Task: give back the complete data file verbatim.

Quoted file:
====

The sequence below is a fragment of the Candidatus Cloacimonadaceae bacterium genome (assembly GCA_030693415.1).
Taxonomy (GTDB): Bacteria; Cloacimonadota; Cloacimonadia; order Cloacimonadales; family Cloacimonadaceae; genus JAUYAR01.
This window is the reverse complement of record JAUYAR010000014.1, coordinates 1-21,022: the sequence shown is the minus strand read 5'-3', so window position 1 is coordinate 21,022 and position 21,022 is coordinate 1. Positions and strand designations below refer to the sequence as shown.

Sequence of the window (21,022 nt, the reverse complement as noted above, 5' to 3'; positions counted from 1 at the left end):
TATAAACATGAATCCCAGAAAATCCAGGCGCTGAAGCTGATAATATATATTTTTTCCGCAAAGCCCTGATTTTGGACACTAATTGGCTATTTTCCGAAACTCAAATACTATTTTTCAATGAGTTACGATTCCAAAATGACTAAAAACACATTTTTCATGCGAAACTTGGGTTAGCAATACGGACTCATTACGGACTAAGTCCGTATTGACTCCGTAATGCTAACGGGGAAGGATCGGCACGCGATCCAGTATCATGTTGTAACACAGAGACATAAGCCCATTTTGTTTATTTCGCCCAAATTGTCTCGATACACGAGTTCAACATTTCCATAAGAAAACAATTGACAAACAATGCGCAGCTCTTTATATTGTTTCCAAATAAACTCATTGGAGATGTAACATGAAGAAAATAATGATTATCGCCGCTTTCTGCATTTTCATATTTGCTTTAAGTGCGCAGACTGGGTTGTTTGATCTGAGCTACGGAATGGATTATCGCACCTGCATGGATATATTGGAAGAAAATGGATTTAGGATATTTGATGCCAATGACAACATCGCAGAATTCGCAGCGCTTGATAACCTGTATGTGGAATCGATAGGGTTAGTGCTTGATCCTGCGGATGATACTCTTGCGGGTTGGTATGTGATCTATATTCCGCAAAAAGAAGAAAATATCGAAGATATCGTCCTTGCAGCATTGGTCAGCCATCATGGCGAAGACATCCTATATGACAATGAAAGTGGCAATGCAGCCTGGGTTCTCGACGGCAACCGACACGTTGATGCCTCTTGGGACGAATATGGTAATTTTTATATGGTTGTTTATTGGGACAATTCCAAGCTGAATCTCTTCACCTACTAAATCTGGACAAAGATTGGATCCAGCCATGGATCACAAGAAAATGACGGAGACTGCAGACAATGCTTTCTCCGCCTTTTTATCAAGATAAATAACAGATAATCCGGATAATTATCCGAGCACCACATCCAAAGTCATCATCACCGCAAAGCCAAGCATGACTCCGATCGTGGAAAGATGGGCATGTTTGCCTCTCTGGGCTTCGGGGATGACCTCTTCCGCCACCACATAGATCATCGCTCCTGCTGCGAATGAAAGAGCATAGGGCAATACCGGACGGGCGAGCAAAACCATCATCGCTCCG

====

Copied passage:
The sequence below is a fragment of the Candidatus Cloacimonadaceae bacterium genome (assembly GCA_030693415.1).
Taxonomy (GTDB): Bacteria; Cloacimonadota; Cloacimonadia; order Cloacimonadales; family Cloacimonadaceae; genus JAUYAR01.
This window is the reverse complement of record JAUYAR010000014.1, coordinates 1-21,022: the sequence shown is the minus strand read 5'-3', so window position 1 is coordinate 21,022 and position 21,022 is coordinate 1. Positions and strand designations below refer to the sequence as shown.

Sequence of the window (21,022 nt, the reverse complement as noted above, 5' to 3'; positions counted from 1 at the left end):
TATAAACATGAATCCCAGAAAATCCAGGCGCTGAAGCTGATAATATATATTTTTTCCGCAAAGCCCTGATTTTGGACACTAATTGGCTATTTTCCGAAACTCAAATACTATTTTTCAATGAGTTACGATTCCAAAATGACTAAAAACACATTTTTCATGCGAAACTTGGGTTAGCAATACGGACTCATTACGGACTAAGTCCGTATTGACTCCGTAATGCTAACGGGGAAGGATCGGCACGCGATCCAGTATCATGTTGTAACACAGAGACATAAGCCCATTTTGTTTATTTCGCCCAAATTGTCTCGATACACGAGTTCAACATTTCCATAAGAAAACAATTGACAAACAATGCGCAGCTCTTTATATTGTTTCCAAATAAACTCATTGGAGATGTAACATGAAGAAAATAATGATTATCGCCGCTTTCTGCATTTTCATATTTGCTTTAAGTGCGCAGACTGGGTTGTTTGATCTGAGCTACGGAATGGATTATCGCACCTGCATGGATATATTGGAAGAAAATGGATTTAGGATATTTGATGCCAATGACAACATCGCAGAATTCGCAGCGCTTGATAACCTGTATGTGGAATCGATAGGGTTAGTGCTTGATCCTGCGGATGATACTCTTGCGGGTTGGTATGTGATCTATATTCCGCAAAAAGAAGAAAATATCGAAGATATCGTCCTTGCAGCATTGGTCAGCCATCATGGCGAAGACATCCTATATGACAATGAAAGTGGCAATGCAGCCTGGGTTCTCGACGGCAACCGACACGTTGATGCCTCTTGGGACGAATATGGTAATTTTTATATGGTTGTTTATTGGGACAATTCCAAGCTGAATCTCTTCACCTACTAAATCTGGACAAAGATTGGATCCAGCCATGGATCACAAGAAAATGACGGAGACTGCAGACAATGCTTTCTCCGCCTTTTTATCAAGATAAATAACAGATAATCCGGATAATTATCCGAGCACCACATCCAAAGTCATCATCACCGCAAAGCCAAGCATGACTCCGATCGTGGAAAGATGGGCATGTTTGCCTCTCTGGGCTTCGGGGATGACCTCTTCCGCCACCACATAGATCATCGCTCCTGCTGCGAATGAAAGAGCATAGGGCAATACCGGACGGGCGAGCAAAACCATCATCGCTCCG